Registration beforehand is needed for catering:

I apologise the event isn’t free.  eGroup charge $25 to non-members to cover costs which includes finger food and drinks.  The venue is at Wray and Associates Patent Attorneys in West Perth.

I’m personally inviting those who have in some direct way helped or inspired me along this journey.  I really look forward to sharing Tuesday evening with you.

I’m back from Rackspace’s “Cloud Computing” pitch event in Sydney. We weren’t chosen for the line-up which was devastating. I decided to go along anyway to learn why.

When Rackspace heard what we were doing they setup a special meeting for me to meet their CTO, Alan Perkins. Alan is recognised as one of the 20 most influential people in IT in Australia.  The meeting went exceptionally well.  He was particularly interested in how we had solved the Boot Storm problem and on our angles for monetization based on applications from the Appstore. In fact it went so well that he has written a report recommending Rackspace investigate GoPC further.  I also learned it was a PR company who had organised the line-up and was told that they had made a mistake – Alan said we absolutely should have been included in the line up. I was so happy to hear him say this!!

We didn’t pitch at the event so couldn’t win first prize, but we earned it – I’m going to Silicon Valley again in October to be interviewed by Robert Scoble for his video blog. Robert is Rackspace’s technology evangelist with 4,000,000 followers, mostly early adopters.  Peter de Prins ( ) advised me to find a Maven, a trusted person with an extensive network to talk about GoPC, and I believe that we have exactly that with Robert Scoble.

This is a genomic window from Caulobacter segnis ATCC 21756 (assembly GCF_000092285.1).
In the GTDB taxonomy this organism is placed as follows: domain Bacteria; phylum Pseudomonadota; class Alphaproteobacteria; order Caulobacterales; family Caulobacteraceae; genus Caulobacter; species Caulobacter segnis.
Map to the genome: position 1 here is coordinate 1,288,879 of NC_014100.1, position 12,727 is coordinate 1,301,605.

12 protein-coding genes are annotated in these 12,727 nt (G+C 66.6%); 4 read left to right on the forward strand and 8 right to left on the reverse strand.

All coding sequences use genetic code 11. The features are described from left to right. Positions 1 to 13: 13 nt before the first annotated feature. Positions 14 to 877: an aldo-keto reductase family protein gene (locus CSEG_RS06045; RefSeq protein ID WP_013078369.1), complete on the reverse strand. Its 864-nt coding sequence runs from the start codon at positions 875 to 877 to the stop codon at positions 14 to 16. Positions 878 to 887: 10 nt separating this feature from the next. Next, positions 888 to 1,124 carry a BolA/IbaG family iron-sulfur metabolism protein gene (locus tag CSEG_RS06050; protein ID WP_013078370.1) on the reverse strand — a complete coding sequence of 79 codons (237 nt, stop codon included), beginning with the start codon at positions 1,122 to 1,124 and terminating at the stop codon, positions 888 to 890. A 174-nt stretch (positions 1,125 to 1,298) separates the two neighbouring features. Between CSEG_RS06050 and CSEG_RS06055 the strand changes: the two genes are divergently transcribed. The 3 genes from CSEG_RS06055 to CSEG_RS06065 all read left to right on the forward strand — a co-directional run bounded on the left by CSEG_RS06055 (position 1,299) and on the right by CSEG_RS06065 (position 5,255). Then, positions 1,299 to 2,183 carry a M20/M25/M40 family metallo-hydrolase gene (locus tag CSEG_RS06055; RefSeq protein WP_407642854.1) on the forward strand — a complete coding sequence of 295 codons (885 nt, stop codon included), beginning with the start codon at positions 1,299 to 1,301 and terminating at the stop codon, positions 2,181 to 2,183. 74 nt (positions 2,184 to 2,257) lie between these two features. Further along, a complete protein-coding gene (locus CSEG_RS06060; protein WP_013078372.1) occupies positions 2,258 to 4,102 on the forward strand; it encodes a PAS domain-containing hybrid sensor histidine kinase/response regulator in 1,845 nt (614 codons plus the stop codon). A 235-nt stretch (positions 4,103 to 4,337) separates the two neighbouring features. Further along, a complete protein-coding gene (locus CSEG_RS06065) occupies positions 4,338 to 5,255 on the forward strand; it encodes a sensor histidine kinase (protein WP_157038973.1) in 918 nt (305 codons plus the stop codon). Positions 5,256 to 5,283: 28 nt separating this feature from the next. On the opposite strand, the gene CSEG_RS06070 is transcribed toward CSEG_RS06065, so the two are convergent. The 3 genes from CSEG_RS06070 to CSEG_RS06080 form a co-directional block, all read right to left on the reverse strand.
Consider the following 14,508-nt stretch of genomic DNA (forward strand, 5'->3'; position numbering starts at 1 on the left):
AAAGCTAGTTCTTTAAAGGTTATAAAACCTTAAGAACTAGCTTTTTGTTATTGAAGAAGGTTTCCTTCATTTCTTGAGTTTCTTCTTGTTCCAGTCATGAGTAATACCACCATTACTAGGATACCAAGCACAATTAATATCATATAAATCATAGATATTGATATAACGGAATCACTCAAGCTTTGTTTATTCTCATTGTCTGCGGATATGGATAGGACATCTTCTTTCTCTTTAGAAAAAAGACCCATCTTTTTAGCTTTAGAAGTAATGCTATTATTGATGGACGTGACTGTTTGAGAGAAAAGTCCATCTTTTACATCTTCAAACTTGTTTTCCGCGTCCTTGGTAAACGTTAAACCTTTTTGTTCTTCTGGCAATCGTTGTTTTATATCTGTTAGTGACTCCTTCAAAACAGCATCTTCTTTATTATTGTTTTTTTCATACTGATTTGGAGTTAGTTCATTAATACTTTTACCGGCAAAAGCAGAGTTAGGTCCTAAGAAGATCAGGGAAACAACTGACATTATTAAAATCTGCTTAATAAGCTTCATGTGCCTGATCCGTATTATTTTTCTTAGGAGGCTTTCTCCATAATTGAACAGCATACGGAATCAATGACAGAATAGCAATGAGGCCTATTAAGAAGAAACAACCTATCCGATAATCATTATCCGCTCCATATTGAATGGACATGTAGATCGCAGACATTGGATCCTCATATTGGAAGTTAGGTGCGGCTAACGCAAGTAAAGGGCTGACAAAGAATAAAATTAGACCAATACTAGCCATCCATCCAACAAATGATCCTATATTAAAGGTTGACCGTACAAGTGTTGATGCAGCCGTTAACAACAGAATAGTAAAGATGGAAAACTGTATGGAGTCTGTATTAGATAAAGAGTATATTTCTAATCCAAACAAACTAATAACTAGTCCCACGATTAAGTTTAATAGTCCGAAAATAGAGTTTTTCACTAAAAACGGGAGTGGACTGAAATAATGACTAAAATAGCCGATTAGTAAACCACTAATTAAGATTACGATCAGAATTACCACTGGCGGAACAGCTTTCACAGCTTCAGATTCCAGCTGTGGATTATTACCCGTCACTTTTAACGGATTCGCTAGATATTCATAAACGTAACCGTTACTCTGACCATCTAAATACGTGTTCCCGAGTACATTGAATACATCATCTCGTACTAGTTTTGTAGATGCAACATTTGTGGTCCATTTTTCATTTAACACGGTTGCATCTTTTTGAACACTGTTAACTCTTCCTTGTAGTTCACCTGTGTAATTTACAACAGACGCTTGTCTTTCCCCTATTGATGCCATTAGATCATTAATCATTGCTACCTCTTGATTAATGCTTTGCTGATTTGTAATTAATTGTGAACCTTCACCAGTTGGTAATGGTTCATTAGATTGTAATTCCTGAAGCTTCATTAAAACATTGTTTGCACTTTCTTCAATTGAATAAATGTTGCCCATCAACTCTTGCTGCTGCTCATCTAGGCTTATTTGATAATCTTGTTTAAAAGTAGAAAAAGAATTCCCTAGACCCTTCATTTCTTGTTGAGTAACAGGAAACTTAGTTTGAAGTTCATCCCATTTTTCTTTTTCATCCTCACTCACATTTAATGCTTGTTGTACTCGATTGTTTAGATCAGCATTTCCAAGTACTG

I’m announcing the release of the new Rainmaker technology tomorrow. Anyone reading this is welcome to create a Free account while the launch is on. I’m asking for help to identify niche target markets.

Here’s a photograph of Robert Scoble and myself at the Rackspace pitch event, Small Teams Big Impact.

Rackspace “Cloud Computing” pitch event.
Small Teams Big Impact. Sydney, 6th August 2013

Tags: , , , , , , , , ,

A quick acknowledgement to everyone who helped run this evening.

It was an amazing success. We told the VC’s to be gentle and I think next time we should just let them be themselves.

It was jammed to the rafters, standing room only and with many people having to watch from outside the doors. Well over 100 attendees plus judges, pitching teams and organisors.

Special thanks to Kris Borgraeve for volunteering to MC the event. To Barry Winwood for helping manage the flow and ensuring everyone’s pitch deck was ready to go. To IBM for agreeing to host the event within their offices.

I’ll look at doing another one of these for LESANZ in 12 months time.


« Older entries